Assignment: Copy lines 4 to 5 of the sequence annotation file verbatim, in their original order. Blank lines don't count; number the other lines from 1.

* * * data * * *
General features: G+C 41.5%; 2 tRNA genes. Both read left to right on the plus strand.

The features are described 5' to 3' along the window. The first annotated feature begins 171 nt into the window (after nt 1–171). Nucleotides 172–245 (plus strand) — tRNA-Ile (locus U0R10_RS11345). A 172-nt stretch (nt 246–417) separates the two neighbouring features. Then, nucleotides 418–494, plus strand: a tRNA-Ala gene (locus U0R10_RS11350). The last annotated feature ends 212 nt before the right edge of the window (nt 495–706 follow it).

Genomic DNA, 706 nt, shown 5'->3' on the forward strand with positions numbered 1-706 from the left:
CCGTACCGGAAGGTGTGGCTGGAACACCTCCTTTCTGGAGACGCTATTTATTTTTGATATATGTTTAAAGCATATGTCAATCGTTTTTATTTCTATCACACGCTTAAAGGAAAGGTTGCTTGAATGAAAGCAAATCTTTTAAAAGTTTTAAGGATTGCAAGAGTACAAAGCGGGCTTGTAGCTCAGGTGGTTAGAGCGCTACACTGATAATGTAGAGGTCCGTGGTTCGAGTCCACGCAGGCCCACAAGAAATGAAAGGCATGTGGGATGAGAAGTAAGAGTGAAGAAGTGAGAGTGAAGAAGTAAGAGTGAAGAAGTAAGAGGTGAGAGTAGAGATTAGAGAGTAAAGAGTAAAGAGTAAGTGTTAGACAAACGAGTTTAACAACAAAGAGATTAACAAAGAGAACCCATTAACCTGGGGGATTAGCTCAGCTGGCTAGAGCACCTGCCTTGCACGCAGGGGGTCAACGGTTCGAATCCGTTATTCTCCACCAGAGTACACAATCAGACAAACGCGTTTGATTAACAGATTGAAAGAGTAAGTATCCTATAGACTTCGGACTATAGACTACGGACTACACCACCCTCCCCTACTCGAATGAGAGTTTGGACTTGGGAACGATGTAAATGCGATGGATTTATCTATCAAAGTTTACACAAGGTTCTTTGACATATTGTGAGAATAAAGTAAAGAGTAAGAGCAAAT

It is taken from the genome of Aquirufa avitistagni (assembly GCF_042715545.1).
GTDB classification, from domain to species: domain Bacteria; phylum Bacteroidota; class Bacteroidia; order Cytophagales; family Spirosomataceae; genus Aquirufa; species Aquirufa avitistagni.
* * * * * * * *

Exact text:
CCGTACCGGAAGGTGTGGCTGGAACACCTCCTTTCTGGAGACGCTATTTATTTTTGATATATGTTTAAAGCATATGTCAATCGTTTTTATTTCTATCACACGCTTAAAGGAAAGGTTGCTTGAATGAAAGCAAATCTTTTAAAAGTTTTAAGGATTGCAAGAGTACAAAGCGGGCTTGTAGCTCAGGTGGTTAGAGCGCTACACTGATAATGTAGAGGTCCGTGGTTCGAGTCCACGCAGGCCCACAAGAAATGAAAGGCATGTGGGATGAGAAGTAAGAGTGAAGAAGTGAGAGTGAAGAAGTAAGAGTGAAGAAGTAAGAGGTGAGAGTAGAGATTAGAGAGTAAAGAGTAAAGAGTAAGTGTTAGACAAACGAGTTTAACAACAAAGAGATTAACAAAGAGAACCCATTAACCTGGGGGATTAGCTCAGCTGGCTAGAGCACCTGCCTTGCACGCAGGGGGTCAACGGTTCGAATCCGTTATTCTCCACCAGAGTACACAATCAGACAAACGCGTTTGATTAACAGATTGAAAGAGTAAGTATCCTATAGACTTCGGACTATAGACTACGGACTACACCACCCTCCCCTACTCGAATGAGAGTTTGGACTTGGGAACGATGTAAATGCGATGGATTTATCTATCAAAGTTTACACAAGGTTCTTTGACATATTGTGAGAATAAAGTAAAGAGTAAGAGCAAAT

It is taken from the genome of Aquirufa avitistagni (assembly GCF_042715545.1).